# Spin state of electron after measurement

I have a system of two spin 1/2 particles in a superposition of spin states in the z-direction given by:

$\psi = \frac{1}{2} |+ +\rangle + \frac{1}{2} |+ -\rangle + \frac{1}{\sqrt{2}} |- -\rangle$

where $+$ designates spin up, $-$ designates spin down and the first particle's state is the first term in each ket and the second particles' state is the second term in each ket. If I measure the spin on the first particle and get a value of $-\hbar / 2$ (corresponding to a spin down state) is the new state of the particles simply

$\psi = | - - \rangle$

meaning that the first particle is now "set" to being spin down? And if I determine the spin on the first particle to be spin up, would the subsequent state be

$\psi = \frac{1}{\sqrt{2}} |+ +\rangle + \frac{1}{\sqrt{2}} |+ - \rangle$ ?

Basically, my question is once I make a measurement of a spin of a particle, does the wavefunction stay collapsed on the spin determined? And does having a second particle affect this in any way?

• Take a look at problem 3-24 [Sakurai] if you have a copy. – Abolfazl Jan 20 '14 at 22:55
• I don't have a copy of Sakurai. – NeutronStar Jan 20 '14 at 22:59
• Here – Abolfazl Jan 20 '14 at 23:09
• I don't think that's legal. – NeutronStar Jan 20 '14 at 23:12

Yes, you've correctly understood what happens. Let's try to be more mathematically precise to be confident that this is the case.

I'll be using tensor product notation in this answer (the Hilbert space of the system is just the tensor product of the spin-$\frac{1}{2}$ Hilbert space with itself).

The projective measurement postulate says

For an observable $O$ with spectral decomposition $O = \sum_i\lambda_iP_i$, where $P_i$ is the projector onto the eigenspace of $O$ corresponding to eigenvalue $\lambda$, the possible outcomes of the measurement are the eigenvalues of the observable, and given that outcome $\lambda_i$ occured, the state of the system immediately after measurement is \begin{align} \frac{P_i|\psi\rangle}{\sqrt{\langle\psi|P_i|\psi\rangle}} \end{align}

For a two-spin-$\frac{1}{2}$ system, the $z$-component of the spin of the first particle is represented by the following observable: \begin{align} S_z\otimes I \end{align} where $I$ is the identity on the Hilbert space of the second particle. Now, recall that $S_z$ has the following spectral decomposition \begin{align} S_z = -\frac{\hbar}{2}P_-+\frac{\hbar}{2}P_+ \end{align} where $P_-$ and $P_+$ are projectors defined as \begin{align} P_-=|-\rangle\langle-|, \qquad P_+=|+\rangle\langle+| \end{align} and it follows that the spectral decomposition of $S_z\otimes I$ is \begin{align} S_z\otimes I = -\frac{\hbar}{2}P_- \otimes I+\frac{\hbar}{2}P_+ \otimes I+ \end{align} Upon measurement of $I\otimes S_z$ on the state $|\psi\rangle$ given in the question, obtaining the result $-\hbar/2$ indicates that the state got projected as follows upon the measurement: \begin{align} |\psi\rangle \to \frac{P_-\otimes I|\psi\rangle}{\sqrt{\langle\psi |P_-\otimes I|\psi\rangle}} = \frac{\frac{1}{\sqrt{2}}|--\rangle}{\sqrt{\frac{1}{2}}} = |--\rangle \end{align} If the value $+\hbar/2$ had been obtained, then the state would have been projected has follows: \begin{align} |\psi\rangle \to \frac{P_+\otimes I|\psi\rangle}{\sqrt{\langle\psi |P_+\otimes I|\psi\rangle}} = \frac{\frac{1}{2}|++\rangle + \frac{1}{2}|+-\rangle}{\sqrt{\frac{1}{4}+\frac{1}{4}}} = \frac{1}{\sqrt{2}}|++\rangle + \frac{1}{\sqrt{2}}|+-\rangle \end{align}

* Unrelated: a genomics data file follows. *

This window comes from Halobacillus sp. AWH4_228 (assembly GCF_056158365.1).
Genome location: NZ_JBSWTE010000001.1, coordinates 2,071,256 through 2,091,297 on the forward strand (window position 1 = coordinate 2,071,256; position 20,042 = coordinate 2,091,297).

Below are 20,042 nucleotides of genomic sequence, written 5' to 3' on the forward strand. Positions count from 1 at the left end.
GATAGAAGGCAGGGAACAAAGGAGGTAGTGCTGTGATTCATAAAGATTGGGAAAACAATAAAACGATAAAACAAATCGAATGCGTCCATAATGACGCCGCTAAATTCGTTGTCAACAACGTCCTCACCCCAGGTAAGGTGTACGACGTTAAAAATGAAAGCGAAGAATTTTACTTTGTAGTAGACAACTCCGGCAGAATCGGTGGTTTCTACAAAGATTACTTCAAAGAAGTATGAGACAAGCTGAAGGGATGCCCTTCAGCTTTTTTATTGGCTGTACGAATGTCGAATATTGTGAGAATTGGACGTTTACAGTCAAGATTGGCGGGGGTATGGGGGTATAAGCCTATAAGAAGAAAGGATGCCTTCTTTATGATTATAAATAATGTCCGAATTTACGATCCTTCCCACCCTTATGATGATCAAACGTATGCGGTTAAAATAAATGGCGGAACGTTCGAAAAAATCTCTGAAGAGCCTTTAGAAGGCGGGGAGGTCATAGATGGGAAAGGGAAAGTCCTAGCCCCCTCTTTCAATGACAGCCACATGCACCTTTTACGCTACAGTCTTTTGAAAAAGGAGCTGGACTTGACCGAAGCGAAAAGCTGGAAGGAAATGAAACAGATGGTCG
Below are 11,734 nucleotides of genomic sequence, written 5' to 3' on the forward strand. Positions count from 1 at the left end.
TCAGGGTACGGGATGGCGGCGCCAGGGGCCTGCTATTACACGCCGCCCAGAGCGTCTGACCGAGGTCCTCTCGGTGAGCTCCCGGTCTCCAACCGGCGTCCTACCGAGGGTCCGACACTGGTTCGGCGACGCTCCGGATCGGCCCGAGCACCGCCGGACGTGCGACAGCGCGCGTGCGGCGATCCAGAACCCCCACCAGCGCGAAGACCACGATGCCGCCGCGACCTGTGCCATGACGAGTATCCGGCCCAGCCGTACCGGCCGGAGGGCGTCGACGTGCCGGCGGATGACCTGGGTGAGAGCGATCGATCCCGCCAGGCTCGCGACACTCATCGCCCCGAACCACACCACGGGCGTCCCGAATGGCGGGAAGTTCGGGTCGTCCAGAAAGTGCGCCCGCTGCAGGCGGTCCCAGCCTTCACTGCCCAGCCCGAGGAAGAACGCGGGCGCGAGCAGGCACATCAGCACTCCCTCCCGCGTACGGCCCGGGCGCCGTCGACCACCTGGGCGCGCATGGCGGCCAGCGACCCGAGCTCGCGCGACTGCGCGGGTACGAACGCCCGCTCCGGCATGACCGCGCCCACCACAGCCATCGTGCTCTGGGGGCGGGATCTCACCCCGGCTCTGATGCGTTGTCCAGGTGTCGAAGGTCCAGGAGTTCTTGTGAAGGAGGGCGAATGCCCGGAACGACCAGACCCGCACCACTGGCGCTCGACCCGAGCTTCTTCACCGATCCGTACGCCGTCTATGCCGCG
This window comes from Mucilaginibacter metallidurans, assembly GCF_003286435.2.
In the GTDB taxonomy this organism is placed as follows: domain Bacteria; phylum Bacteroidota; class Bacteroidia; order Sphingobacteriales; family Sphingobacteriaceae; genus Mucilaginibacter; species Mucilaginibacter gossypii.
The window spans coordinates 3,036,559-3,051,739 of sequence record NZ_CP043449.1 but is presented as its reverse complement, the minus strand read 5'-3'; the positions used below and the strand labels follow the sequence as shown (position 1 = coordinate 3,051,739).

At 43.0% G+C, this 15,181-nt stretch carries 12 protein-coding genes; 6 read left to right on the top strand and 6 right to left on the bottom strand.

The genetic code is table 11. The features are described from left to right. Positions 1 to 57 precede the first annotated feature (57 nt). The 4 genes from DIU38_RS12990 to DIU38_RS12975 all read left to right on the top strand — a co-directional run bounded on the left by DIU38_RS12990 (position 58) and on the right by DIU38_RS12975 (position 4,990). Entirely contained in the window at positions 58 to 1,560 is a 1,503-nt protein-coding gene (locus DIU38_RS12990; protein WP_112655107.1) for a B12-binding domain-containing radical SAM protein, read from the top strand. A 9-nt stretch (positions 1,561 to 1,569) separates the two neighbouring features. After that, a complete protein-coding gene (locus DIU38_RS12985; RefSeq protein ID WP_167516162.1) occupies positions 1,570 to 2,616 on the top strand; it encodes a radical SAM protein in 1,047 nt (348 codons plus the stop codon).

• The postulate you quoted said that "the state of the system immediately after the measurement" is the projection you mentioned. What about at some time t after the measurement? Do the particles stay in the projected state indefinitely? – NeutronStar Jan 20 '14 at 23:40
• @Joshua It depends on the Hamiltonian of the system. If the state immediately after the measurement is an eigenstate of the Hamiltonian, then it will stay in the projected state. Otherwise, it will not. – joshphysics Jan 20 '14 at 23:50
• I thought whenever we measured the state of a system it would collapse to an eigenstate of the Hamiltonian. Based on what you said, all measurements will force a system to indefinitely stay in one of the Hamiltonian's eigenstates. – NeutronStar Jan 20 '14 at 23:57
• @Joshua The first sentence is right; when you make a measurement on the system, it collapses to an eigenstate, but not just any old eigenstate. It collapses to an eigenstate of the observable being measured. If that observable happens to be something other than the Hamiltonian, then the state post-measurement may not be an eigenstate of the Hamiltonian. – joshphysics Jan 21 '14 at 0:04
• So specifically whenever I measure energy (the eigenvalue value of the Hamiltonian) the subsequent state is an eigenstate of the Hamiltonian and all subsequent measures of energy will give the same value as the first measurement, even if the initial state before measurement was a superposition of many eigenstates? – NeutronStar Jan 21 '14 at 0:08